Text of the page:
I could have taken my experiences at cosmetology school and washed that cheapitude right out of my hair.
Hell no. One of my greatest hallmarks is the refusal to take a lesson, even when it’s slapped onto my head and speared with swords. In the case of my follicular thriftiness, I could have learned that I get what I pay for, and if I pay nine bucks for a haircut, I generally get three bucks worth of smarts wielding the scissors and six bucks of spray spray clouding my brain.
Luckily for my battered wallet and the well-worn dollar bills that have constructed a permanent home within, I don’t learn nuthin’ nohow, Gomer.
That’s why I also patronize a training program for massage, which is sort of like letting a four-year-old hang my wallpaper–if by “four-year-old” I mean a nineteen-year-old named Brittany and by “hanging wallpaper” I mean stroking my body with oils.
That’s the euphemism you use for it, right? Remember when you were twelve, up in your room for three years, “hanging wallpaper”? Goodness, but your mom thought you were an industrious soul! She never could understand why the wallpaper you later hung in your first home as an adult was so crooked and droopy. With all that practice you’d had, she’d been certain you were a professional! And you were!! Just not at that!!! Tap me, wanker!!!!! But wash your hands first!!!!!!
Jinkies. I was channeling Brittany there for a minute. And let me tell you, having never seen her written work, but simply felt her hands on my back, I had to intuit her predilection for exclamation marks. My first hint was when she wrote one on my clavicle in ylang-ylang oil. It was all well and good when she drew the straight line of the exclamation point, but then she started searching for a place to put the dot at the bottom of it, and suddenly I found myself yelling out, “No nip! No. Nippledom. Step away from the nip, Brit-Brit!”
Oh, all right. So I’m just making up shizz. Like that’s news, Cronkite.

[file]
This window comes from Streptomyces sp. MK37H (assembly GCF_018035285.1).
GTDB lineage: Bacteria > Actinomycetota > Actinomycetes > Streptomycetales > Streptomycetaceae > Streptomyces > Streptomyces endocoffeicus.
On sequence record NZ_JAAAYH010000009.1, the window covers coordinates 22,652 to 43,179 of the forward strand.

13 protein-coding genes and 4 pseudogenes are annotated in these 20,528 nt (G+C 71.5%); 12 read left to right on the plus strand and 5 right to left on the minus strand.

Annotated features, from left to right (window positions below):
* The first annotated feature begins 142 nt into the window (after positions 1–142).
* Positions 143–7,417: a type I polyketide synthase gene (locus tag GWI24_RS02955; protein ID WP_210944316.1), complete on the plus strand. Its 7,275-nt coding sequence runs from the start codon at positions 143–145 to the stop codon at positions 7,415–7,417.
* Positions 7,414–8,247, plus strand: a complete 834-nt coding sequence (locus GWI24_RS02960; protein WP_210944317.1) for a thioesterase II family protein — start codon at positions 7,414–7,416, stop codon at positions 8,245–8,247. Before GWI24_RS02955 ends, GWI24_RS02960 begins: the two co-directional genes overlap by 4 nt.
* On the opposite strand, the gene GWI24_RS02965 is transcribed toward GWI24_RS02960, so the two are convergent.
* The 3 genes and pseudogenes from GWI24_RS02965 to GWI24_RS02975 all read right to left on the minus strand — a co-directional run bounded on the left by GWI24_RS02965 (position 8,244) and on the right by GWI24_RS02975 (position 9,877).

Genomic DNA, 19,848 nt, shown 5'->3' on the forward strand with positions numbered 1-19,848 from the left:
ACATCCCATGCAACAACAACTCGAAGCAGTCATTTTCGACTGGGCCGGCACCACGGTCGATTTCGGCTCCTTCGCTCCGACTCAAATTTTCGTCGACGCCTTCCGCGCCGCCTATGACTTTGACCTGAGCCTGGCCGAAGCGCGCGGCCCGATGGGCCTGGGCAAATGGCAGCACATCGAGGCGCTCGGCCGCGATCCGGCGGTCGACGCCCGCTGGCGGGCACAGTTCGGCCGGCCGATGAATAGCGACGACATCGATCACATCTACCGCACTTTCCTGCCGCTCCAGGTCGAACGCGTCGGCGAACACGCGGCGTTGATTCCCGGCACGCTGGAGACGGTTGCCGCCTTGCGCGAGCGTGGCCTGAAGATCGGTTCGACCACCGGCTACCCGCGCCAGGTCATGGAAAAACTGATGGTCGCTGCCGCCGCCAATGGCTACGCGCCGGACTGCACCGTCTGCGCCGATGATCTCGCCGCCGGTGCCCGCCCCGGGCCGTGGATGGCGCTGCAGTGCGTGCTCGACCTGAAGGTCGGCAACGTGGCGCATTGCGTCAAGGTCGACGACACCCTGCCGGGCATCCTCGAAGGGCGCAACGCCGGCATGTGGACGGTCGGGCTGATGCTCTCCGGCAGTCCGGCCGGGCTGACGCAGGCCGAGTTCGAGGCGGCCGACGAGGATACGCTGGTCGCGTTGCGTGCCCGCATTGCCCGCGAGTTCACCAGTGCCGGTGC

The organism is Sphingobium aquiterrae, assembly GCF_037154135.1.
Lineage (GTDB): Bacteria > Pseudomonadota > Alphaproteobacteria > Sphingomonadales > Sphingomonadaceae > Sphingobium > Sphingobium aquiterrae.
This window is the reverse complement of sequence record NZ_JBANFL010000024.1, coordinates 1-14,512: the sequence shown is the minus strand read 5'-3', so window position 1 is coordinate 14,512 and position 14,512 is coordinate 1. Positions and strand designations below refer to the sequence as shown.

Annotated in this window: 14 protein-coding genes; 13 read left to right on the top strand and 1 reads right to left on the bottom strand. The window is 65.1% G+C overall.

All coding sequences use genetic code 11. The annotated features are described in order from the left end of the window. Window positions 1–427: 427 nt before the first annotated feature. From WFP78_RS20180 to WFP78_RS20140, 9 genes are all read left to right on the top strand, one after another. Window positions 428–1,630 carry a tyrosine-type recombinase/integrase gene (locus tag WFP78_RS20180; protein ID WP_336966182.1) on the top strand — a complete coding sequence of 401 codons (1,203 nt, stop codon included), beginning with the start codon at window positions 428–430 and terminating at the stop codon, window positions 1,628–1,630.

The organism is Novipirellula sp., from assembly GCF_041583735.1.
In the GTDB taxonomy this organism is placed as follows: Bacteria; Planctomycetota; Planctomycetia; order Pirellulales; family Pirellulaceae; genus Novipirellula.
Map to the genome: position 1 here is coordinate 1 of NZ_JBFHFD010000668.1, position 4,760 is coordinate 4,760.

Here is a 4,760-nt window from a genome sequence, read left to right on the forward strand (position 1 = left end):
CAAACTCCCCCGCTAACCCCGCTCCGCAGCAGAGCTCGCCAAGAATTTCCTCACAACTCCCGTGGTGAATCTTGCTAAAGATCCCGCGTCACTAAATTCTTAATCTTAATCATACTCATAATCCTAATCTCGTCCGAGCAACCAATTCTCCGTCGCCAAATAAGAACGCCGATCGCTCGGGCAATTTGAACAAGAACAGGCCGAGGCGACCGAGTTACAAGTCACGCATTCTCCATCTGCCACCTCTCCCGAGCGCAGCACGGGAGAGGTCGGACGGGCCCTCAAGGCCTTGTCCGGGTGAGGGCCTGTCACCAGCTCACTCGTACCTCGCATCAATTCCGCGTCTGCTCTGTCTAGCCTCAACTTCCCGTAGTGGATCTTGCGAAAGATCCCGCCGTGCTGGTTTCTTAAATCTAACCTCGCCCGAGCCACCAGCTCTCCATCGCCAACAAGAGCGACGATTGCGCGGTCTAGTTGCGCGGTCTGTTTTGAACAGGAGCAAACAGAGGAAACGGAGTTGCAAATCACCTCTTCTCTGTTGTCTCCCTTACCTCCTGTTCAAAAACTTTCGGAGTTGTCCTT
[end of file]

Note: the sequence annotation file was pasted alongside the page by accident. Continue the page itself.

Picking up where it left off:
Fact one: I love the feeling of getting a deal. Fact two: the college where I teach has a massage therapy program. Fact three: the massage therapy program offers “clinics” each semester, during which students gain valuable on-the-job experience. Fact four: the clinics cost $15 for an hour massage. Fact five: Fact Four makes me throw out some serious jazz hands.
At such a minimal cost, these clinics book up fast. Every semester, I call on the first day the schedule comes out, attempting to get appointments for both Groom and me, yet often we are too late. But last month, when the schedule was released, the Gods of Muscle Relief beamed my direction: I flexed my dialing finger and went buzzsaw on the phone, managing to book a total of three massages for the household.
Yea, two were for me, and one was for Groom. Who wants to know?
A couple of weeks ago, I went for my first appointment, the Relaxation Massage. After forking over my 1,500 pennies, I was greeted by, yes, Brittany. This Brittany was so imbued with the essence of her Brittanyishness that she made Ms. Spears look like a Velma in comparison. This Brittany, from her bleached hair to her glossy lips to her tight shorts to her faux-tanned legs, set a new standard for manufactured beauty put on public display.
However, she was there, studentizing with some seriousness; clearly, the homeopathic art of massage therapy spoke to something deeper within this girl, something existing in her naturally-beautiful heart (beating an inch beneath her pink push-up bra). Indeed, despite her off-putting facade, Brittany proved to be a total BFF honeypie!!!!!!!!!!
Having hooked up, Brittany and I headed to the room of massageual arts. But here’s the rub (you know you totally read this blog for the puns):